If an advocacy group wants to protest a TV series, fine. But when a TV network preemptively spikes its own show, — as the History channel did with the Kennedy miniseries — a dangerous precedent is set
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When people really hate a TV show, they play rough. And if they’re trying to knock it off the air, anything goes. This month, we’ve seen two different attempts to shield viewers from programs that may offend them — the Parents Television Council’s crusade against MTV’s Skins and the behind-the-scenes efforts to keep the History channel’s miniseries The Kennedys from airing. It’s a trend worth rooting against.

I can’t stand the Parents Television Council, which bills itself as a ”non-partisan” group advocating ”responsible entertainment” but in practice comes off as a gang of ”traditional values” hysterics with a bent for headline-making hyperbole. Thus, on Jan. 17, when MTV premiered its Americanized adaptation of the British series Skins, with a cast of actual teenagers depicting sex and substance abuse among high school kids, the PTC could have done many things. For instance, it might have raised questions about the line that separates a realistic depiction of irresponsible behavior from a smugly overmarketed glamorization of it, which, when it comes to this series, would be a conversation worth having. But no: Instead, the group launched an advertiser boycott and asked Congress to investigate whether the show is ”child pornography.” It’s not, of course, but there’s nothing like a reckless lie flung into the whirlwind of a news cycle to short-circuit all nuanced discussion. A small list of sponsors (small so far, that is) bolted — run for your life, Taco Bell Chihuahua! Meanwhile, MTV executives, who are probably succumbing right now to their own binge involving Xanax and Kaopectate, will reportedly consider trimming future episodes.

While the PTC’s child-porn charge is grotesque, this is basically a fair fight. Any advocacy group, conservative or liberal, has the right to try to rally advertisers to its cause, and MTV’s parent company, Viacom, has the financial muscle to stand behind Skins if it chooses. Ultimately, boycotts can’t kill a series that people want to see, so the fate of this one will probably rest with the viewing public — which would have been exactly the case if this controversy had never flared up.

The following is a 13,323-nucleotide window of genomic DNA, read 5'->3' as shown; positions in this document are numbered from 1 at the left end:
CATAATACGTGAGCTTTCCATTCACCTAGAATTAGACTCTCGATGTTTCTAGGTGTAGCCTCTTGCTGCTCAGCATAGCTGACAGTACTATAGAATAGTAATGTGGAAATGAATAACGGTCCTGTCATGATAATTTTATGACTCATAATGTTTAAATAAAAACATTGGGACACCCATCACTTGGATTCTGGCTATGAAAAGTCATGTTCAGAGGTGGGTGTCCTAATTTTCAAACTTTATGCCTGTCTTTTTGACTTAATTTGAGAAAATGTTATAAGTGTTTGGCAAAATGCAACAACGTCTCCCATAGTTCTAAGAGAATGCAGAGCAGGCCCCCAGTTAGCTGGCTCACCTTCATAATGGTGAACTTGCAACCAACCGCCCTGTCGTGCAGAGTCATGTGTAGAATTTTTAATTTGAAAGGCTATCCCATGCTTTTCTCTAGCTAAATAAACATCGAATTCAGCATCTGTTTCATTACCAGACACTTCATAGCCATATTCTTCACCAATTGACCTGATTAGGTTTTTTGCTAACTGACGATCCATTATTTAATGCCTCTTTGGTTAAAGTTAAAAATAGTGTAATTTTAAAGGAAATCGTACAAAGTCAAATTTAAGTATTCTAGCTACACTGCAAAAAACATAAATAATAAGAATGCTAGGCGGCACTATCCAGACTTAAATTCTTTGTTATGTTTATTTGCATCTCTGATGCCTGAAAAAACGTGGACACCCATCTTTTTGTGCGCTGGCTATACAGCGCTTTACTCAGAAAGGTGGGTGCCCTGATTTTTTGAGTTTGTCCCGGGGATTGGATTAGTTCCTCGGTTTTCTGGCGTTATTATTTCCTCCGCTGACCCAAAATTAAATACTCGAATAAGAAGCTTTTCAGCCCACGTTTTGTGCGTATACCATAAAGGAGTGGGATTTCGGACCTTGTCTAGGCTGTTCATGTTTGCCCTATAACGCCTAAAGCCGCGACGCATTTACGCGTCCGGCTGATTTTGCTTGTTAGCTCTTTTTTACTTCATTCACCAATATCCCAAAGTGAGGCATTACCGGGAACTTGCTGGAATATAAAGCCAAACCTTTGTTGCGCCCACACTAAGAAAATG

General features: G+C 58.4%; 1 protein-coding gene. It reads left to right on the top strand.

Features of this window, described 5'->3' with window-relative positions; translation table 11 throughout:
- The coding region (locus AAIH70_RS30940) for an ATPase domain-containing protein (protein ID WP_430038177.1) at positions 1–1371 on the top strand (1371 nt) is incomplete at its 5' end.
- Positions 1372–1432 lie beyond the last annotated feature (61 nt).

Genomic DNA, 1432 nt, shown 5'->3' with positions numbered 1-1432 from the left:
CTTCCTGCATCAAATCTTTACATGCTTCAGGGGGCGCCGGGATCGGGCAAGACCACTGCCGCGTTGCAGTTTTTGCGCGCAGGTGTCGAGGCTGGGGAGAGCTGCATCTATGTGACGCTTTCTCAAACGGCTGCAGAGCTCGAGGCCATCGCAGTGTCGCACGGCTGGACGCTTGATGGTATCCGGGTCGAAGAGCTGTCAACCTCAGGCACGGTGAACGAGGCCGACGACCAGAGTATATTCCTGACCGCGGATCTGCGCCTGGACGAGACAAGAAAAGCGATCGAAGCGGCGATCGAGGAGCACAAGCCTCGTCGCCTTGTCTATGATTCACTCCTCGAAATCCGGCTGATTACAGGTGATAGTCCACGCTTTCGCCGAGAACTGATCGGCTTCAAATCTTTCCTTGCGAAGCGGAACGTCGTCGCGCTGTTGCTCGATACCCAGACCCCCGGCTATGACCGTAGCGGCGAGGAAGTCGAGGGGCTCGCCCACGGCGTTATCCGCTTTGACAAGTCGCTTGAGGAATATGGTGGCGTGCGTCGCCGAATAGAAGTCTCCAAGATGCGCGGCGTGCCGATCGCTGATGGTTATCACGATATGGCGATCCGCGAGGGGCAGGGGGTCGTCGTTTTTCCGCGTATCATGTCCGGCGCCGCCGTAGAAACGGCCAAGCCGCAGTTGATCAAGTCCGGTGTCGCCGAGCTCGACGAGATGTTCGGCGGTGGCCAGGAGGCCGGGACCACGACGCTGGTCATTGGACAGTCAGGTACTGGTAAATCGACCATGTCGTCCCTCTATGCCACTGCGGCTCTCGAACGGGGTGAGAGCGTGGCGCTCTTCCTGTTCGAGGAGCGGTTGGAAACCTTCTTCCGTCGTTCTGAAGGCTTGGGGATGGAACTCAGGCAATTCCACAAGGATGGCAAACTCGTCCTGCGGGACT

The case of The Kennedys is more troubling. When Joel Surnow, the ultraconservative cocreator of 24, announced in 2009 that he’d be taking on the stories of John and Bobby Kennedy in an eight-hour miniseries for the History channel, some historians were outraged at what was described as an inaccurate and sexually lurid script. Consultants were brought in, changes were made, production on the drama — which stars Greg Kinnear and Katie Holmes as Jack and Jackie — was completed. Then this month, the History channel suddenly announced that it wouldn’t air the show. Apparently, $25 million later, the network had only just realized that The Kennedys was not a good ”fit.” Since then, the producers have shopped it to Showtime, Starz, FX, and DirecTV, all of which have also passed.

The Kennedys trailer on YouTube certainly looks appalling, with Joseph Kennedy Sr. darkly intoning to his sons, ”It’s not what you are, it’s what people think you are, and with the right amount of money, you can make them think whatever you want!” as music throbs ominously. Pee-yew. Nonetheless, the History channel has made what I think is a dangerous mistake by surrendering to pressure to suppress it. The network’s ”bad fit” excuse is nonsensical, considering its mandate is broad enough to encompass everything from Pawn Stars to 900 specials about the prophecies of Nostradamus. And the squelching of The Kennedys endows the series with an aura of danger that I doubt it deserves; doesn’t this decision give credence to exactly the kind of garbage-y speculation about the back-channel influence of the Kennedys in which the miniseries itself appears to traffic? The History channel should air the show, then follow each episode with a panel discussion where historians (surely they could find some of those) tell us what the movie got wrong while the filmmakers explain their choices. I don’t imagine that I’ll like The Kennedys. But — just as with Skins — I’d rather decide for myself.

The Kennedys
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